Monday, June 17, 2019

The Crossing at Cypress Creek by Pam Hillman #Reviewed

Book Description:

Sailing and soldiering around the world has taken Caleb O’Shea far from his native Ireland, so he never imagined that a promise to see a fellow crewman safely home would practically land him on his brother’s doorstep. After spending years away from his family, Caleb isn’t certain what kind of reception he will receive when he steps foot in Natchez, Mississippi. The one thing he knows for sure is that he won’t stay long.
Since her sister was kidnapped by river pirates six months ago, Alanah Adams has taken special care to avoid drawing attention to herself. Those living in the rough-and-tumble settlement of Cypress Creek might even think she’s addled. But when she stumbles into Caleb and his friends in Natchez, she appears to be the picture-perfect lady.
Caleb only catches glimpses of the mysterious and beautiful Alanah before she disappears. But a chance encounter with her at his brother’s logging camp near Cypress Creek leaves him uncomfortable at the thought of the young woman traversing the dangerous area alone. At a crossroads in his life, Caleb must decide whether he wants to give up the worldly adventures he’s been seeking for one closer to home.


This novel is rich in historical detail, setting, unique characters, and themes of redemption.

The Main Characters:

I read along, fascinated, as "Addled Alanah" foraged for healing herbs and brightly colored mushrooms to sell so she could provide for herself, her mentor, Lydia, and her Uncle Jude and sister Betsy. I felt strong compassion for her as an older sister, given the plight of her sister. 

Having met all the other brothers in the O'shea clan, I was eager to meet Caleb, the soldier-for-hire who left home amid flared tempers and broken hearts. Alanah's "forest warrior" persona and Caleb's mercenary background make them an excellent team. They both grow in character-specific areas and this book takes them on that journey.

The Secondary Characters:

The secondary characters in The Crossing at Cypress Creek are all gems. I loved reading about "Looney Lydia," the healer of mixed Native American and African American heritage, and her level-headed approach to tough situations. The farce that she and Alanah play to protect themselves from river pirates added a fun and adventurous aspect to the story, and her interactions with Tiberius, the mercenary moor, sprinkled humor across the pages. 

Betsy brings us the initial conflict with the river pirates, bloody and ruthless men, the leader of whom is Micaiah Jones. Micaiah is a well-rounded villain and a great foil for our hero, Caleb. 

One of the most interestingly conflicted characters is Uncle Jude, a preacher much like the Biblical Jonah, who is called to cry against the wickedness taking place around him. His struggle to offer mercy to the ones who destroyed his family prompts the reader to look inward at their own motives and actions. Jude's role in the ending of the story had me turning pages into the small hours of the night.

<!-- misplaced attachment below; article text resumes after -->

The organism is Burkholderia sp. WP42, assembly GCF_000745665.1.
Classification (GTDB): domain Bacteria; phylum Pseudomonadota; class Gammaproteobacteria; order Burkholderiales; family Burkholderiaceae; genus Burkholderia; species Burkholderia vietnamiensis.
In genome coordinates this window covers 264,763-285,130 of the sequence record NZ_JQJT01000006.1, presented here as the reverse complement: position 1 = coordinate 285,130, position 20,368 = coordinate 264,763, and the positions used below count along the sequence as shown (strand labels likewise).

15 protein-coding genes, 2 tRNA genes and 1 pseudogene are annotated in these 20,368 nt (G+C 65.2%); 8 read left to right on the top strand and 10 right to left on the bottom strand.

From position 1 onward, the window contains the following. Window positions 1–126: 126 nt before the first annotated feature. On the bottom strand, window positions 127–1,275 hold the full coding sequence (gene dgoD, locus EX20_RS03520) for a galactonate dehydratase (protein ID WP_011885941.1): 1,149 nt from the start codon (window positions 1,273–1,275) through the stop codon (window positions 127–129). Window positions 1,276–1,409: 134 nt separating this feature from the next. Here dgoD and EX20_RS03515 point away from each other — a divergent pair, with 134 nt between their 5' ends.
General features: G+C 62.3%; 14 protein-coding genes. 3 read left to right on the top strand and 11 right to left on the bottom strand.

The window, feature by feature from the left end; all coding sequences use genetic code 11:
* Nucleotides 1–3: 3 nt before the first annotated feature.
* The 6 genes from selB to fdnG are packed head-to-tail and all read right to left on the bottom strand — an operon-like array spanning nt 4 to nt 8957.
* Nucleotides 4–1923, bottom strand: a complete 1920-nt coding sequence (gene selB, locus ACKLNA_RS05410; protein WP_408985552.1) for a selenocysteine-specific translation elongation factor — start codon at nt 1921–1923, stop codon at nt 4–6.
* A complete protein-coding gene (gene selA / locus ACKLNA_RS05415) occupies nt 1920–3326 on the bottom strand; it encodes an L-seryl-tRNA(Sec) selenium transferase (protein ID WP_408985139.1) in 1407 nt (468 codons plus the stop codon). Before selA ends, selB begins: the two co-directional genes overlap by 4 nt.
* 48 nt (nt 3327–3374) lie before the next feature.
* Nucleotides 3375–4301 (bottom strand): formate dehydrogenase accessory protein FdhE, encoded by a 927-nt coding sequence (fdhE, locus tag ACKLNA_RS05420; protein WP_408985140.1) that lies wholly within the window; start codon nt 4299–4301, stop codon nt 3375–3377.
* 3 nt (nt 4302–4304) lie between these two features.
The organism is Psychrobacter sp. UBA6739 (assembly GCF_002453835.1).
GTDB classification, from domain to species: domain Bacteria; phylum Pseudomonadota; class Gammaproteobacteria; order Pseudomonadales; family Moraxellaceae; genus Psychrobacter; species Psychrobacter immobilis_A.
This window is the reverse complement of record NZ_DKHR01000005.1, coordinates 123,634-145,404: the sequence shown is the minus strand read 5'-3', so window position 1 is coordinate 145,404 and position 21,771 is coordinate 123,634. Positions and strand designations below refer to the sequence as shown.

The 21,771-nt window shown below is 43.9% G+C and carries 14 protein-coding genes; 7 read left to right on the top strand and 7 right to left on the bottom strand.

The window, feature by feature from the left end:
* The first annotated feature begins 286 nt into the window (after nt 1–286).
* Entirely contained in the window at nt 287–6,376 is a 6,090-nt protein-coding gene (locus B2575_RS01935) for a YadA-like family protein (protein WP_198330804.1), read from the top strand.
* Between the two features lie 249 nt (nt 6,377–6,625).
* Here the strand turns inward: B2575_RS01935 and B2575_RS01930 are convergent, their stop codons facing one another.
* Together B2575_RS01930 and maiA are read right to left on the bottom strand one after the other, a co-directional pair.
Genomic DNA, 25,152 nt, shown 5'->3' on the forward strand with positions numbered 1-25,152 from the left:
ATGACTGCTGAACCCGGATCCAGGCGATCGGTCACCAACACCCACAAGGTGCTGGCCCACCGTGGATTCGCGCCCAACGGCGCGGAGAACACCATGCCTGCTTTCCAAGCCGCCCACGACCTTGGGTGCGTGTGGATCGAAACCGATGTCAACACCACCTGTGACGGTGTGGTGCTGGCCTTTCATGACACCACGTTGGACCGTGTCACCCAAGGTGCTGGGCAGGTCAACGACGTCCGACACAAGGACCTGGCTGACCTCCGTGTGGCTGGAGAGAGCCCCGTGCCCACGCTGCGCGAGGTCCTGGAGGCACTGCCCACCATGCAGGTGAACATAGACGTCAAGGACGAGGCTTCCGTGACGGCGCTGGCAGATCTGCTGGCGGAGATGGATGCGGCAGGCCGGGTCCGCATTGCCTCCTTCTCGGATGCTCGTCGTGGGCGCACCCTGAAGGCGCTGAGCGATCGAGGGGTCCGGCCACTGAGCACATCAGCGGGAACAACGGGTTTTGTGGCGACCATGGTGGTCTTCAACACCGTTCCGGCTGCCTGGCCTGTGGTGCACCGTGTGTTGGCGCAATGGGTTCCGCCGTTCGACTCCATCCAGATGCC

Readers will be delighted to have all the characters from earlier books in the series reunited in this book. Pam included throwback moments with Connor and Isabella and Kiera and Quinn that made me smile.

The Romance:

Caleb and Alanah share many kisses and moments of attraction throughout the book. Caleb is a wanderer and offers little commitment to go along with his kisses, which provides conflict in his and Alanah's character arcs. My favorite aspect of their romance was his protectiveness toward her whenever she was in danger and his willingness to sacrifice to save her sister--and then her as well.

The Faith Element:

Jude's story thread, mentioned above, brings continuity and a deep contemplative message to the story. What a character, and what a journey! The redemption message is clearly offered through repentance and faith in Jesus--one thing I deeply appreciate about Pam's books.

The Author's Trademarks:

Adventure, historical grit, gentle humor, and Biblical truth are trademarks that make Pam Hillman's stories go-to fiction for me.

The Stakes:

Life and death stakes are strong in this book. In the 1700s, medicine was primitive, and early settlers in the South undertook dangerous tasks to carry out their everyday livelihood. One particular swamp scene with an alligator paints this aspect in living color. Illness and work-related accidents being common enough, these characters face the added dangers of greedy, bloodthirsty river pirates looking for any victim whose possessions might bring a fine price.

The Setting:

This story's setting is so unique. Unlike any I've read in the Christian Fiction genre. If you've enjoyed the film Davy Crockett and the River Pirates or Distant Drums, starring Gary Cooper, you'll like this adventurous historical tale. 

Comment Fodder:
Have you ever read a story set in the 1700s South? Did the book feature any swamps? What were your favorite things about the setting?

Check out the Pinterest board for The Crossing at Cypress Creek!

*I received a copy of this book from the publisher and have voluntarily provided my honest opinion in this review.

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